In May 1994, the then Russian President Boris Yeltsin admitted that resistance to the tsarist forces was legitimate, but he did not recognize "the guilt of the tsarist government for the genocide".[160] In 1997 and 1998, the leaders of Kabardino-Balkaria and of Adygea sent appeals to the Duma to reconsider the situation and to apologize, without response. In October 2006, the Adygeyan public organizations of Russia, Turkey, Israel, Jordan, Syria, the USA, Belgium, Canada and Germany sent the president of the European Parliament a letter with a request to recognize the genocide.[citation needed]

On 5 July 2005, the Circassian Congress, an organisation that unites representatives of the various Circassian peoples in the Russian Federation, called on Moscow to acknowledge and apologize for the genocide.[161]

Twentieth century (from World War I)[edit]

World War I through World War II[edit]

In 1915, during World War I, the concept of crimes against humanity was introduced into international relations for the first time when the Allied Powers sent a letter to the government of the Ottoman Empire, a member of the Central Powers, protesting massacres that were taking place within the Empire.[162]

Ottoman Empire/Turkey[edit]

Of this photo, the U.S. ambassador Henry Morgenthau, Sr. wrote, "Scenes like this were common all over the Armenian provinces, in the spring and summer months of 1915. Death in its several forms—massacre, starvation, exhaustion—destroyed the larger part of the refugees. The Turkish policy was that of extermination under the guise of deportation".[163]

On 24 May 1915, the Allied Powers (Britain, France, and Russia) jointly issued a statement that for the first time ever explicitly charged a government with committing a "crime against humanity" in reference to that regime's persecution of its Christian minorities, including Armenians, Assyrians and Greeks.[164] Many researchers consider these events to be part of the policy of planned ethnoreligious purification of the Turkish state advanced by the Young Turks.[165] [166][167][168][169]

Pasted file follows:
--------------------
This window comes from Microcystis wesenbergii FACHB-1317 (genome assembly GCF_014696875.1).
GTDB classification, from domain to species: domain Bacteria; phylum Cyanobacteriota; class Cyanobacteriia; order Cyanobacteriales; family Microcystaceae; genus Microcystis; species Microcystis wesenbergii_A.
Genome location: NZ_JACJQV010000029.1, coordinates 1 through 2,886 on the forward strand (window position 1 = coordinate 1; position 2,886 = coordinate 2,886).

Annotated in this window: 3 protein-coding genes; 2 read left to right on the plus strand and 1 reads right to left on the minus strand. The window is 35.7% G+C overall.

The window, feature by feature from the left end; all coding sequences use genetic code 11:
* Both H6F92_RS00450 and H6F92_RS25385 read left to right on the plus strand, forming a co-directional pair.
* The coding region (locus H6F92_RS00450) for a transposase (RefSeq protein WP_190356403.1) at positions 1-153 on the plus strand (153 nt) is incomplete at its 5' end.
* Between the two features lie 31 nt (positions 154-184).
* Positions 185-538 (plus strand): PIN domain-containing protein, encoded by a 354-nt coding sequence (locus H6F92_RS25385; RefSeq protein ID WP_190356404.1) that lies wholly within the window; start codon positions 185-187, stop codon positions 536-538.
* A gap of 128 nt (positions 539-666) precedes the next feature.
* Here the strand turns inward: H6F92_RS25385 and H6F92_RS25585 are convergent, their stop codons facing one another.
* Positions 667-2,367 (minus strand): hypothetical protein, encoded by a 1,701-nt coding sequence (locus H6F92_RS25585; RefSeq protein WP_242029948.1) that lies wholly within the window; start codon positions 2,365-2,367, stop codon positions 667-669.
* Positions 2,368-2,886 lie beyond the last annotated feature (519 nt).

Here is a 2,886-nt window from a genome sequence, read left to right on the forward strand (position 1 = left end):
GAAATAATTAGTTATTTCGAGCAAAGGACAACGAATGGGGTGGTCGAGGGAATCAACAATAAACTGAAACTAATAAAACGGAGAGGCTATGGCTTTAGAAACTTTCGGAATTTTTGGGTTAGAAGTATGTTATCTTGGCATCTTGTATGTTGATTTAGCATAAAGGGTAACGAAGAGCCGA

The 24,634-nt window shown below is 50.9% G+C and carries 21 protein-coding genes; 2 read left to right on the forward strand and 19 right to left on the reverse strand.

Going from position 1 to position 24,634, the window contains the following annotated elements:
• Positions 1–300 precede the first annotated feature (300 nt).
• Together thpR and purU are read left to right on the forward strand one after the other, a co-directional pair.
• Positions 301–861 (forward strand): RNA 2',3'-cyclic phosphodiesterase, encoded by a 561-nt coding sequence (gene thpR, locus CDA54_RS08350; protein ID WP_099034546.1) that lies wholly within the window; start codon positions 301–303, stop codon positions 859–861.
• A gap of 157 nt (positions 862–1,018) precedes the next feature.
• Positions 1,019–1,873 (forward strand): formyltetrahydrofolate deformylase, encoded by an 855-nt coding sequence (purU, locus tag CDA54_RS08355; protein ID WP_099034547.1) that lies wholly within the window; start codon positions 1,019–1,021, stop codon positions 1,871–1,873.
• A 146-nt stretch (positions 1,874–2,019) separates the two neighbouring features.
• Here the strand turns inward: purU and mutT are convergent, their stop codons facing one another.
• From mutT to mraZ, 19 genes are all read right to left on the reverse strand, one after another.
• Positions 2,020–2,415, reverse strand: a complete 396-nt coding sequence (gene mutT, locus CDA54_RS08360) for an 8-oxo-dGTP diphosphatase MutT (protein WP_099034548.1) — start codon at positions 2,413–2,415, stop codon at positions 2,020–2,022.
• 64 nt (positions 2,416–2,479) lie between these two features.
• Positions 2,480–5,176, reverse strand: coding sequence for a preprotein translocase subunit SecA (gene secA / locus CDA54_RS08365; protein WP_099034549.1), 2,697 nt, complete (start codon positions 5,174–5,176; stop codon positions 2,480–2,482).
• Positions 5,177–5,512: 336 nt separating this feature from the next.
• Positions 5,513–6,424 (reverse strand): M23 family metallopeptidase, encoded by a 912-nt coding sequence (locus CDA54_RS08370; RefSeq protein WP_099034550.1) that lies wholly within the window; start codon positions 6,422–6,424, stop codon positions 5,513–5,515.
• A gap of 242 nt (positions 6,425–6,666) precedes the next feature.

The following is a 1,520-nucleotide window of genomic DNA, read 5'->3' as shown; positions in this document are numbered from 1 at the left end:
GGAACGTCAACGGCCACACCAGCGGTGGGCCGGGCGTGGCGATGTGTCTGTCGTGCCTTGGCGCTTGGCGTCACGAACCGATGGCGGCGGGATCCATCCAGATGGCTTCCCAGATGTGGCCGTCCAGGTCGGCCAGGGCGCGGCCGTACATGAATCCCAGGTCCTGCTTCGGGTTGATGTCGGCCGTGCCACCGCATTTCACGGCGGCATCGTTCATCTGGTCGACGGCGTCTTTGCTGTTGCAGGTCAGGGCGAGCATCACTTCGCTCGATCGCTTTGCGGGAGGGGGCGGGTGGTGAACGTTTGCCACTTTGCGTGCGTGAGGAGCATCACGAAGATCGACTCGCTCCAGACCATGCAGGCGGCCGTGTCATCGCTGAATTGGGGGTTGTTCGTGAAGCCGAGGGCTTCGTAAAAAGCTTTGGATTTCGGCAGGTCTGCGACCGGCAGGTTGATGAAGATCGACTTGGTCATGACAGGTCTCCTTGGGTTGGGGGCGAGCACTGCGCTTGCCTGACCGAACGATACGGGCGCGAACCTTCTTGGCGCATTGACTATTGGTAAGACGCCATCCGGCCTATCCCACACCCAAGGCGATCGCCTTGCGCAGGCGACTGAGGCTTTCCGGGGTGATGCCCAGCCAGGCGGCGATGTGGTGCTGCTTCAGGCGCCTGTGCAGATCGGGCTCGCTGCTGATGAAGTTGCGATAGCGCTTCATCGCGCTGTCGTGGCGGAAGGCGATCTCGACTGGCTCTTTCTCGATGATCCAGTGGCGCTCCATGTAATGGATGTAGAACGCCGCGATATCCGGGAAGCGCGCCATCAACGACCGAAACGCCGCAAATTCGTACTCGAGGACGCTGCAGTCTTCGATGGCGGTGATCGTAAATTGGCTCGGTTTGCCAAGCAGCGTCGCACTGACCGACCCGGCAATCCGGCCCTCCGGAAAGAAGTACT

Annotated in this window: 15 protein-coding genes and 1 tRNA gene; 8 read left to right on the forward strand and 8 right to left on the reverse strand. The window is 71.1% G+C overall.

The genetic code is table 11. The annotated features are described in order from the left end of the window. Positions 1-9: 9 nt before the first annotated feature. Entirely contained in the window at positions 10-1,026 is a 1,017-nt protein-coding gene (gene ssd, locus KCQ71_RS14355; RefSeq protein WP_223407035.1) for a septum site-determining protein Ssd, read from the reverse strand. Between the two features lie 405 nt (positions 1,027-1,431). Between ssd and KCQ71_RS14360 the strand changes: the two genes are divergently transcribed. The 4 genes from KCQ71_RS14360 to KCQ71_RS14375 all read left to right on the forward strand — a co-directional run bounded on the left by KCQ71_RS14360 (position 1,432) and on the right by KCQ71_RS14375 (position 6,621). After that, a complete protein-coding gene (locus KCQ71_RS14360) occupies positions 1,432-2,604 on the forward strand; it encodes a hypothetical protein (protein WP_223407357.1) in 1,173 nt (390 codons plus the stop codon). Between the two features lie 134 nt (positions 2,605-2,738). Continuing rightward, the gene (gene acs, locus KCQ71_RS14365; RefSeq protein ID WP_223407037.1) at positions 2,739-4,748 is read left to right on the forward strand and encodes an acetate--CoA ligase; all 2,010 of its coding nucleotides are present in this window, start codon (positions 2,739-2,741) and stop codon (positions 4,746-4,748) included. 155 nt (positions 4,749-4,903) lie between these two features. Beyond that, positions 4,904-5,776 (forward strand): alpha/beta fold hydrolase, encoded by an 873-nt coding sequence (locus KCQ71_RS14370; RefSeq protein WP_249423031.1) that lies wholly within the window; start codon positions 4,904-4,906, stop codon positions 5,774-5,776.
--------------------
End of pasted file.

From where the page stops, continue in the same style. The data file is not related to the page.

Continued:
This joint statement stated, "[i]n view of these new crimes of Turkey against humanity and civilization, the Allied Governments announce publicly to the Sublime Porte that they will hold personally responsible for these crimes all members of the Ottoman Government, as well as those of their agents who are implicated in such massacres."[162]

Armenian[edit]
Armenian civilians, escorted by armed Ottoman soldiers, are marched through Kharpert to a prison in the nearby Mezireh district, April 1915.

The Armenian Genocide (Armenian: Հայոց Ցեղասպանություն, translit.: Hayots' Ts'eġaspanout'youn; Turkish: Ermeni Soykırımı and Ermeni Kıyımı) refers to the deliberate and systematic destruction of the Armenian population of the Ottoman Empire during and just after World War I. It was implemented through wholesale massacres and deportations, with the deportations consisting of forced marches under conditions designed to lead to the death of the deportees. The total number of resulting deaths is generally held to have been between one and one and a half million.[170]

The genocide began on 24 April 1915, when Ottoman authorities arrested some 250 Armenian intellectuals and community leaders in Constantinople. Thereafter, the Ottoman military uprooted Armenians from their homes and forced them to march for hundreds of miles, without food and water, to the desert of what is now Syria. Massacres ignored age and gender, with rape and other acts of sexual abuse being commonplace.[171] The majority of Armenian diaspora communities were founded as a result of these events. Mass killings continued under the Republic of Turkey during the Turkish–Armenian War phase of Turkish War of Independence.[172]

Modern Turkey succeeded the Ottoman Empire in 1923 and vehemently denies that a genocide took place. It has resisted calls in recent years by scholars, countries and international organizations to acknowledge the crime. The Armenian genocide is the second most-studied case of genocide after the Holocaust. Lemkin coined "genocide" with the Armenian genocide in mind.[173]

Assyrian[edit]

The Assyrian Genocide (also known as Sayfo or Seyfo; Aramaic: ܩܛܠܐ ܕܥܡܐ ܐܬܘܪܝܐ or ܣܝܦܐ, Turkish: Süryani Soykırımı) was committed against the Assyrian population of the Ottoman Empire during the First World War by the Young Turks.[174] The Assyrian population of northern Mesopotamia (Tur Abdin, Hakkari, Van, Siirt region in modern-day southeastern Turkey and Urmia region in northwestern Iran) was forcibly relocated and massacred by Ottoman (Turkish and allied Kurdish) forces between 1914 and 1920.[175] This genocide paralleled the Armenian Genocide and Greek genocide.[176][177] The Assyro-Chaldean National Council stated in a 4 December 1922, memorandum that the total death toll is unknown, but it estimated that about 750,000 Assyrians died between 1914 and 1918.[178]

Greek[edit]